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Running head: FINAL PAPER OUTLINE 1Final Paper Outline: Gender DiscriminationBUS 670: Legal EnvironmentI. Introduction
FINAL PAPER OUTLINE 2A. Thesis: This paper will analyze the case of a group of women who alleged gender discrimination by Wal-Mart Stores, Inc., a description of the legal and ethical issue, and an examination of the specific laws that apply to the class action lawsuit.II. Body Paragraph 1: Description of the Legal and Ethical Issue- Wal-Mart Stores Inc. v. DukesA. Supporting evidence: In 2001, six female employees of Walmart filed a lawsuit against the corporate giant asserting that Walmart practiced systemic gender discrimination in the form of pay, bonuses, and training (Green, 2011). 1. Explanation: According to Green (2011), “the women alleged claims of disparate systemic treatment and disparate impact and sought prospective, class-wide injunctive relief as well as back pay and punitive damages” (p. 407). Walmart is accused of discriminating against women in promotion, pay, training, and job assignment and the case reached the U.S. Supreme Court (Holman, 2017).2. So what? The incomparable payment that women endure in many of the workplaces, such as retail was exhibited in this case, which, as of November 2017 isstill ongoing (Holman, 2017). III. Body Paragraph 2: Specific laws applicable to Wal-Mart Stores Inc. v. DukesA. Supporting evidence: Discrimination on the basis of sex and the lower monetary compensation compared to that of men’s is a widespread issue that women experience in the workplace. According to Siniscalco, Damrell, & Nabity (2014) “When the Equal Pay Act of 1963 (EPA) became law, women earned approximately fifty-nine cents for every dollar a man earned” (p. 395).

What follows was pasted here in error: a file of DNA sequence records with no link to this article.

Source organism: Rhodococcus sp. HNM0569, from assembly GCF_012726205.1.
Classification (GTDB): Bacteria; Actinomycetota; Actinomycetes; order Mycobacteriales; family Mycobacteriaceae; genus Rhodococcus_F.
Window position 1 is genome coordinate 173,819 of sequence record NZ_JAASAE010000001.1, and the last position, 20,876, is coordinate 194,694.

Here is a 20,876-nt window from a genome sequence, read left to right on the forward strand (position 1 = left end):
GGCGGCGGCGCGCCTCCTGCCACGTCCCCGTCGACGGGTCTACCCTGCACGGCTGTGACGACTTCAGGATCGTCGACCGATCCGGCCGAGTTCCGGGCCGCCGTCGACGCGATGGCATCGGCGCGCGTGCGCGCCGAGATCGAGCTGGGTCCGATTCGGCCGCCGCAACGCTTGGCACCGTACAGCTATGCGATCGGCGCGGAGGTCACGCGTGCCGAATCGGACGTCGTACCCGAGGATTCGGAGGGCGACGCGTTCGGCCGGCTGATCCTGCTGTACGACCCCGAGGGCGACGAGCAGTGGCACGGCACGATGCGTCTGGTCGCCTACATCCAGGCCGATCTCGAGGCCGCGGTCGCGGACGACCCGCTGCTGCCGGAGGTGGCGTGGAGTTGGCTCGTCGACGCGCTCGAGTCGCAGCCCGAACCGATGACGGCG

FINAL PAPER OUTLINE 31. Explanation: SEC. 206. [Section 6]of the Equal Pay Act prohibits sex discrimination in the workplace and states, “no employer shall discriminate, within any establishment in which such employees are employed, between employees on the basis of sex by paying wages to employees in such establishment at a rate less than the rate at which he pays wages to employees of the opposite sex in such establishment for equal work on jobs the performance of which requires equal skill, effort, and responsibility, and which are performed under similar working conditions” (The Equal Pay Act of 1963, n.d.). The Equal Pay Act in 1963 was